When it was established in 1917, the foundation of the Alaska Agricultural College and School of Mines was made clear by its name. The new school in Fairbanks would train students to harvest the state’s resources, whether they were grown from the earth or pulled out of it.
Yet the school that would become the University of Alaska Fairbanks has always had a complicated relationship with agriculture. Federal agriculture science funding was responsible for keeping the college afloat during its lean early years, and UAF research still contributes to Northern farming today. But from the start, the college’s students have largely pursued other subjects — only five students graduated with ag degrees during the 14 years the college prominently featured the word “agriculture” in its name.
The university’s agricultural roots were born about a decade before the university was established. The site where UAF is today was the location of the Fairbanks agricultural experiment station, which was started in 1906 to find crops that could grow in the Interior.
It wasn’t easy. Eight years after the station opened, Superintendent J.W. Neal reported that the chaotic weather in the Tanana Valley was still a constant frustration.
“From observations reported there seem to have been no two seasons alike within a reasonable period of years,” he wrote. “Indeed, the variance is so great that one seldom fails to encounter some unexpected fault in the weather.”
But there were reasons, both practical and financial, why agriculture was emphasized in such a challenging location.
The yaks did not take well to being milked.
You could do it, but it was not very simple.”
Agriculture in the Interior tended to follow mining in Alaska’s early days, since those miners had to be fed. Early agricultural efforts were needed to help support the stream of gold seekers and homesteaders who were moving into the territory.
“Prior to refrigeration you had no choice but to grow a lot of it here,” said Carol Lewis ’76, who retired in 2012 as dean of the School of Natural Resources and Agricultural Sciences and director of the Agricultural and Forestry Experiment Station after a nearly four-decade career. “That’s what you needed to do back then.”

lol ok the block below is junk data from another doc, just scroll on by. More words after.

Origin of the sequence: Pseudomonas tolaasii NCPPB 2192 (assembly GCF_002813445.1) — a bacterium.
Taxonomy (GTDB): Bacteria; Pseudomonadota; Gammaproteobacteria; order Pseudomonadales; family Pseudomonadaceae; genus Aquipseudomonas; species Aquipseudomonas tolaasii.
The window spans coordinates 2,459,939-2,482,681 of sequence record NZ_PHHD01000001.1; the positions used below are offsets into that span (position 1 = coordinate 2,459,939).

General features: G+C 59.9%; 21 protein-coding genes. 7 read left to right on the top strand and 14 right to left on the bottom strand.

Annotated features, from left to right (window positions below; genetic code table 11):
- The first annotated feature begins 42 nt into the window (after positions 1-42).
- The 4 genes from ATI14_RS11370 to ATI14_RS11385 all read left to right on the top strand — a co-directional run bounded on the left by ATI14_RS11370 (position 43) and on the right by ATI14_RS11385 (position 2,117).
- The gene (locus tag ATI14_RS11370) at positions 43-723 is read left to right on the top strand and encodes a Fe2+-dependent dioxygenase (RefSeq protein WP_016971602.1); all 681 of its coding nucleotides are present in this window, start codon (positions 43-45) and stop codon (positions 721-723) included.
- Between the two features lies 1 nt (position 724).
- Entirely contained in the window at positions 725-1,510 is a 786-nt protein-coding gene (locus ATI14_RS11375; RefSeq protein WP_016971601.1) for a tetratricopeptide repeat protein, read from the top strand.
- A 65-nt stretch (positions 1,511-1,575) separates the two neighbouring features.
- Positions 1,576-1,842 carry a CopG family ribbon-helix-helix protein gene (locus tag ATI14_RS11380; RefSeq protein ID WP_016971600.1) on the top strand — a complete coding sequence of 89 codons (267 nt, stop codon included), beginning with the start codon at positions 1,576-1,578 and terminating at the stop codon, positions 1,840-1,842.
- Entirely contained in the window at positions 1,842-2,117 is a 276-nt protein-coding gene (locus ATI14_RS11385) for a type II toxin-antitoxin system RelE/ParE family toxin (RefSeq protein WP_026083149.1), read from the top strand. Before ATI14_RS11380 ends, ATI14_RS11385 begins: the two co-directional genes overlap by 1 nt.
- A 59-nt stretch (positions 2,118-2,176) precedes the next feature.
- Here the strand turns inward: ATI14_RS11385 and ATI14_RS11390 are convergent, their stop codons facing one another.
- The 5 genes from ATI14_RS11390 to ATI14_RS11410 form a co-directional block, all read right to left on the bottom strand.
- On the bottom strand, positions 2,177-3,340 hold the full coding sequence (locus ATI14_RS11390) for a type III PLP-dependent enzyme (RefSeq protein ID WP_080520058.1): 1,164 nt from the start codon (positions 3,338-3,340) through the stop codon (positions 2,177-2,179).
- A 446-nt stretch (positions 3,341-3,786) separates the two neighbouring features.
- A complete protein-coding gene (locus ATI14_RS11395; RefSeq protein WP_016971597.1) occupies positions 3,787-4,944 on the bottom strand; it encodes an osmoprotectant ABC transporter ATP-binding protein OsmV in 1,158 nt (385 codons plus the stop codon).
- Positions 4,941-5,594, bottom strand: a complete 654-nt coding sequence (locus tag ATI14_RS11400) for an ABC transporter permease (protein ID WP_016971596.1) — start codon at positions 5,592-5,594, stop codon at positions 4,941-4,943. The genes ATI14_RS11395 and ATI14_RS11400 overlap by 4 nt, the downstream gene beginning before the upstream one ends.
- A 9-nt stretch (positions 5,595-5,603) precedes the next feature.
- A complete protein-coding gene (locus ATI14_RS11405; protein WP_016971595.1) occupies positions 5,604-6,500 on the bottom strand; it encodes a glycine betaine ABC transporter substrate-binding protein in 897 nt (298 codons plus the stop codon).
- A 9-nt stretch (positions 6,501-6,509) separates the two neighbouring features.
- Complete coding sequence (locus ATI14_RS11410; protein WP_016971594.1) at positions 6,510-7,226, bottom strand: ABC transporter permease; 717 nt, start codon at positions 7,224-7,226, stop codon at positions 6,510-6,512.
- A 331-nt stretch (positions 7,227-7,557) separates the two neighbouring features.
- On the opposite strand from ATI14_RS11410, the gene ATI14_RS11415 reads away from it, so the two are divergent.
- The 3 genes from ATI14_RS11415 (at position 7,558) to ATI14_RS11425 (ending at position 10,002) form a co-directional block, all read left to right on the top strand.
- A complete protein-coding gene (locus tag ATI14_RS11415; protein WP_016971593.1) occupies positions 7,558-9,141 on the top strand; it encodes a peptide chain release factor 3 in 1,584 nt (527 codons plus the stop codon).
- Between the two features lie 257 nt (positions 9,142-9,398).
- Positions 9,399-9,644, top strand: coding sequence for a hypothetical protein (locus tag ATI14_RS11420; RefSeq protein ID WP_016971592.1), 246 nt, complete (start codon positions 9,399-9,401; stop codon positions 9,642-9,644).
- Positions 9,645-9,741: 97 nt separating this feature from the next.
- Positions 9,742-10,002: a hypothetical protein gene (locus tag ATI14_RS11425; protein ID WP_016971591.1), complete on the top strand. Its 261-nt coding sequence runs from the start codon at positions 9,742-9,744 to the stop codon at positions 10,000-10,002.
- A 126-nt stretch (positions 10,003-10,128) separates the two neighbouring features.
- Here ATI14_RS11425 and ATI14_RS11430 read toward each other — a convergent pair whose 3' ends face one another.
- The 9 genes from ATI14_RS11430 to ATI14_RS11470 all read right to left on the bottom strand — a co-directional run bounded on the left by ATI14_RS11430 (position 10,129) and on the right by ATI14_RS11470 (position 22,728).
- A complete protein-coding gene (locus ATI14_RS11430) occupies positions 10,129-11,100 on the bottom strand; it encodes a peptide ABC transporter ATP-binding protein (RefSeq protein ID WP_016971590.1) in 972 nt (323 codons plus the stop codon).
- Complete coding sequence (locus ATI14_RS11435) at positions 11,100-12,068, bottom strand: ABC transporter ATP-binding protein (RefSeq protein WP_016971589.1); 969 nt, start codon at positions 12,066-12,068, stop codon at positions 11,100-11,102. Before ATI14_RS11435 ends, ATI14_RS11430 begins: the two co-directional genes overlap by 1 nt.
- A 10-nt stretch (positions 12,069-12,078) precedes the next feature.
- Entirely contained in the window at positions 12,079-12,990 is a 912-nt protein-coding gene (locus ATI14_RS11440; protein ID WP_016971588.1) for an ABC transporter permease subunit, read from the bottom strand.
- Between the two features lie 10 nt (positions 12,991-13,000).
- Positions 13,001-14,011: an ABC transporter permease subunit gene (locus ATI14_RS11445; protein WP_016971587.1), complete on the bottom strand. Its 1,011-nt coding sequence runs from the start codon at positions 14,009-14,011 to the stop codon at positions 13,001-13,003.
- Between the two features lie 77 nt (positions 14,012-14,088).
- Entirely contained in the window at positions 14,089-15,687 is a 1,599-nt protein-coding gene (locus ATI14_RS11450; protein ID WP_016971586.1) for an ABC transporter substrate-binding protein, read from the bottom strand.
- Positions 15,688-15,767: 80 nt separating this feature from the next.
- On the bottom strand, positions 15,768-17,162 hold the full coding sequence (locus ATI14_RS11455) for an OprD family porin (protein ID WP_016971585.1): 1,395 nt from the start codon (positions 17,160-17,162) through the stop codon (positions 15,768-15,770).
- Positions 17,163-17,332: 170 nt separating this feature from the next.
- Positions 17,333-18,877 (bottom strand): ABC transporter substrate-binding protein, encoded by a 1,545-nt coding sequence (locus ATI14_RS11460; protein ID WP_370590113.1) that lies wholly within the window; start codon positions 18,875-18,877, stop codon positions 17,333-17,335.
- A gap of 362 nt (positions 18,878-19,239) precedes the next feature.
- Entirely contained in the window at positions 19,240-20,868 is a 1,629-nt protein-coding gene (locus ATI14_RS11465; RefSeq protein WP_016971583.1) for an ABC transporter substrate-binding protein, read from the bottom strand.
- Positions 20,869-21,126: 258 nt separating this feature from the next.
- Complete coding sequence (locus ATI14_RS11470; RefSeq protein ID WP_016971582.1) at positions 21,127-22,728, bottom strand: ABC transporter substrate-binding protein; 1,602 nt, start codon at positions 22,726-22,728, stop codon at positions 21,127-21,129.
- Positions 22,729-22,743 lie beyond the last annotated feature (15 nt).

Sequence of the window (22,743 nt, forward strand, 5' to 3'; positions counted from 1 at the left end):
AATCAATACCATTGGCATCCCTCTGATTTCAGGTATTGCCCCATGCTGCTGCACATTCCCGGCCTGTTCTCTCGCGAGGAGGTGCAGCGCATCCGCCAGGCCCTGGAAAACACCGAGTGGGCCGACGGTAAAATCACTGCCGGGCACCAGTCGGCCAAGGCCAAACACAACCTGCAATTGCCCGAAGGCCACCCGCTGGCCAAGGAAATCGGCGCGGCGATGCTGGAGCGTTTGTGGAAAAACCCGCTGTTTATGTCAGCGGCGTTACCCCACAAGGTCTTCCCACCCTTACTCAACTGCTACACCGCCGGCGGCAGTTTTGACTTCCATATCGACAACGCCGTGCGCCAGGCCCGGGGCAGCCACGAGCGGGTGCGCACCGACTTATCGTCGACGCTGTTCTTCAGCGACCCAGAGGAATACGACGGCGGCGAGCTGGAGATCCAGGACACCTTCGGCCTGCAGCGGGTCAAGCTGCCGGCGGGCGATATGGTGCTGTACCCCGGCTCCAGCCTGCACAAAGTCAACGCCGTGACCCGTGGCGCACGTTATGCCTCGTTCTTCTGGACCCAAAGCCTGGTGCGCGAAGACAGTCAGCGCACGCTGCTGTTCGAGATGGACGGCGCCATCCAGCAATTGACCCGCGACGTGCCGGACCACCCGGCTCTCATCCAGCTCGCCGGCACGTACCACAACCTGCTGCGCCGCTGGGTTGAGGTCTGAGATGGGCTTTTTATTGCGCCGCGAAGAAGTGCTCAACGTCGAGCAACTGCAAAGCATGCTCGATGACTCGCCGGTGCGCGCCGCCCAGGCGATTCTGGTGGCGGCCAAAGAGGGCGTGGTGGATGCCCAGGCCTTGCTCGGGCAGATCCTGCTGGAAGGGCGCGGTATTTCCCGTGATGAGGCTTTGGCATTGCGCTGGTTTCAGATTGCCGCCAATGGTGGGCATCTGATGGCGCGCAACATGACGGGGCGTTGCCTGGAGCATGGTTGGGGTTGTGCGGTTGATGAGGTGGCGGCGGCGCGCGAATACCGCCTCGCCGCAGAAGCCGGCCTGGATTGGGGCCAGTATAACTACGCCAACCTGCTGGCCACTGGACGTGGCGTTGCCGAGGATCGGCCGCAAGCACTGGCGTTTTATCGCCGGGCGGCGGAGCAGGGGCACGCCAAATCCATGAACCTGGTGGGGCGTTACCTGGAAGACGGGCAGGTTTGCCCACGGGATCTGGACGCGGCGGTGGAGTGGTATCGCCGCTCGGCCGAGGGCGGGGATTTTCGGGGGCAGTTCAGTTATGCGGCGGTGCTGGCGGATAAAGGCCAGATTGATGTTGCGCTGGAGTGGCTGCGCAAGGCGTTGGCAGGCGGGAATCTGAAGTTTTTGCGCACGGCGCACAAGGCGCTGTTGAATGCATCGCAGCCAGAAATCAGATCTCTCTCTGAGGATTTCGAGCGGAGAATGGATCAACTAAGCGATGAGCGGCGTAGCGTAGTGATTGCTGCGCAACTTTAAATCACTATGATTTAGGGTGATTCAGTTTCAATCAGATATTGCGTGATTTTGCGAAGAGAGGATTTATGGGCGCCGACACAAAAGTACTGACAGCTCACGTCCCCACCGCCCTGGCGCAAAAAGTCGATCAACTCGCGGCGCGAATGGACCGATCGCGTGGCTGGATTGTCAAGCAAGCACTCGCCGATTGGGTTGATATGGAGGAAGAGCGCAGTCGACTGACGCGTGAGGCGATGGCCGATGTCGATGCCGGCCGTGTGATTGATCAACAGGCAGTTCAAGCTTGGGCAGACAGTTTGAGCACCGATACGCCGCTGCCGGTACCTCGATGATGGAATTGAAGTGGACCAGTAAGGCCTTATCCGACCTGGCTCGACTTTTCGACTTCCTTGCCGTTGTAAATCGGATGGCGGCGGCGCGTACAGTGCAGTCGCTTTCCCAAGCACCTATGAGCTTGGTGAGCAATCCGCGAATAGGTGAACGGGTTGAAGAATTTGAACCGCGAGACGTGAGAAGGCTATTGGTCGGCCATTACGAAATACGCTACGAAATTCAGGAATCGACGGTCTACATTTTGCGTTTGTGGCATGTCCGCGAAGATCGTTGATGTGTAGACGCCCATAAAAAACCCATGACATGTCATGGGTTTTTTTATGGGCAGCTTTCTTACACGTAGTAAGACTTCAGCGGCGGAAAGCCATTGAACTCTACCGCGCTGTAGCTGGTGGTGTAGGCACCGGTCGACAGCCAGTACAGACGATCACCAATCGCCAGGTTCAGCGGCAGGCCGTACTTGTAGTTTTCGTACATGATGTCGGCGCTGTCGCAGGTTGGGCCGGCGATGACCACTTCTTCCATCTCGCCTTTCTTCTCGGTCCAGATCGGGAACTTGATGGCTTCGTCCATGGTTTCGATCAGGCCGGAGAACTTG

A university that emphasized agriculture also brought badly needed funds to a young school that was perpetually broke. James Wickersham ’35 (Hon.), Alaska’s delegate to Congress, claimed that he accidentally discovered the federal Morrill Acts and figured they’d be a good vehicle for seeding the Alaska Agricultural College and School of Mines. The federal acts, which were designed to promote agriculture, included a gift of land and $50,000 per year.
Annual federal ag funds were the only money the university could really count on in its early decades, according to UAF historian Neil Davis ’55, ’61. In his book “The College Hill Chronicles,” Davis wrote that the funding was “absolutely crucial to opening the doors of the new school on College Hill, and to keeping them open during the early years.”
Farm workers lived in a dormitory on the new campus, and grew various types of hay, brome, oats, barley and wheat. Vegetable crops included legumes, peas and potatoes, along with livestock such as ducks, geese, rabbits, sheep, goats and cattle.
But even as the money flowed, learning how to be an Alaska farmer at the state’s university was never a popular option. Lewis isn’t sure what courses were even offered in the early days, because records about students who studied agriculture during that era are scarce.
“Not many people took those classes,” she said. “It was a hands-on place, and people who worked on a farm at that time weren’t going to go to college.”
Although the college had few ag students, the campus was an innovative environment where researchers maintained a willingness to try untested new agriculture techniques. Throughout the university’s history, those efforts ranged from lasting successes to comical failures.